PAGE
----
A palliative care social worker told us that good social workers are like chameleons. They blend in. You don’t often see them its enough for people who need social work to know they’re there and that’s enough recognition for the social worker too. Thinking about it, Mary Poppins had chameleon like qualities, her carpet bag of social work having moved on from the traditional contents (day care, home care, respite, supported living) to a more exciting range of modern options (Direct Payments, Individual Service Funds, Personal Health Budgets, Integrated Personal Commissioning). You can still find if you look deep enough into the bag her spoon full of sugar.
But social work isn’t about looking down a deep hole at someone, turning on a blue light and inviting the paparazzi around to film the drama unfold. Social work is about getting into the hole with the person to give them the leg up so they can wherever possible scramble out of it clinging onto whatever dignity remains. If the person tells someone of the great work of the social worker then that’s great, if they don’t then that’s great too. It doesn’t lessen what the social worker did. Social workers have their moments of fame. They know their worth. They are honoured at least one night every year when they have an award ceremony. The Queens honours list regularly includes social workers. But for the rest of the time they are OK going under the radar acknowledging that ‘their story’ was never really theirs in the first place.
If we are really critically reflective, is the desire to sell positive social work through the press really about us trying to get a message out that ‘we are here, please fund us?’. If it is then lets be honest. In times when food banks are reporting increased usage, records of people are requiring mental health care & the numbers of safeguarding referrals are reaching epic proportions we need to rejoice and celebrate social work. Our unseen, unheralded social work, is keeping more children and adults safe and alive. But hold the front page, we don’t want it.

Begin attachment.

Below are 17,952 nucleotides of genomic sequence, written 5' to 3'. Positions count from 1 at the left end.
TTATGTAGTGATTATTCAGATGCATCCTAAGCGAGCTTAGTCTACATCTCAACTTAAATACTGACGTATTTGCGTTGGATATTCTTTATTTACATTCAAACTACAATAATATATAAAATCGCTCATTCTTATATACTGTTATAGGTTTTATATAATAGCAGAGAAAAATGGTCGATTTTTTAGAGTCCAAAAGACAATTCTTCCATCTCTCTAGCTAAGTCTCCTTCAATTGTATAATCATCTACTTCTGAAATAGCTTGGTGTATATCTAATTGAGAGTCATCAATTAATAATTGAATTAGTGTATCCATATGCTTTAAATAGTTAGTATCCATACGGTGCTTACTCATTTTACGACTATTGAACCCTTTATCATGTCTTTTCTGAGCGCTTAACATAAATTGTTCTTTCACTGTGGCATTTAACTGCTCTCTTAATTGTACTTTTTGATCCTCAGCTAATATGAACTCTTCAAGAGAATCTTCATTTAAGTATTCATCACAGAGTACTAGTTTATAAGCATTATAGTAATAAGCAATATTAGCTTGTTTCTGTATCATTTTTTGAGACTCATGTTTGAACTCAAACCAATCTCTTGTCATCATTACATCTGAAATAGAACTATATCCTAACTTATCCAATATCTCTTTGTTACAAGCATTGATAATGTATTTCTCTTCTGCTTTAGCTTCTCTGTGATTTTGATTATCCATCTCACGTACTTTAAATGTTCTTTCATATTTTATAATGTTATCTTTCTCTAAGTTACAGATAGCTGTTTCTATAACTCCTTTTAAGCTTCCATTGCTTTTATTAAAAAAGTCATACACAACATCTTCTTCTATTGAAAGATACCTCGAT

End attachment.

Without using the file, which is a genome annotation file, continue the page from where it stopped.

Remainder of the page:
Mary Poppins intervention in the lives of the Banks was mesmeric. But in the end, only the Banks knew about the magic she brought into their lives. Having made that difference, she blended into the background and floated off. No headline required.
3 replies on “Hold the front page”
I get what you are saying, but I think the process of people examining their own feelings about what they do is important for their own mental health if for nothing else. I don’t think social workers telling their stories is self-indulgent, and I do think it is important for people who do good work to ensure the world knows what they do and why they do it. Otherwise the field is left open for the mainstream media to put it all through their distorting lens.
These are not social workers, but they are people (men) who work in caring professions. The principle theme that came out of my interviews with them was that their greatest reward was people’s smiles https://guysonfilmblog.wordpress.com/
Thanks John, interesting response
Very interesting and thoughtful piece. My view is that in the real world Mary popping would have her budget cut by the oversears of floating sky nannies because they could not see the good of what she did and she refused to tell them. We Dont need to be heroes but we do need to educate people about what we do and how vital it is.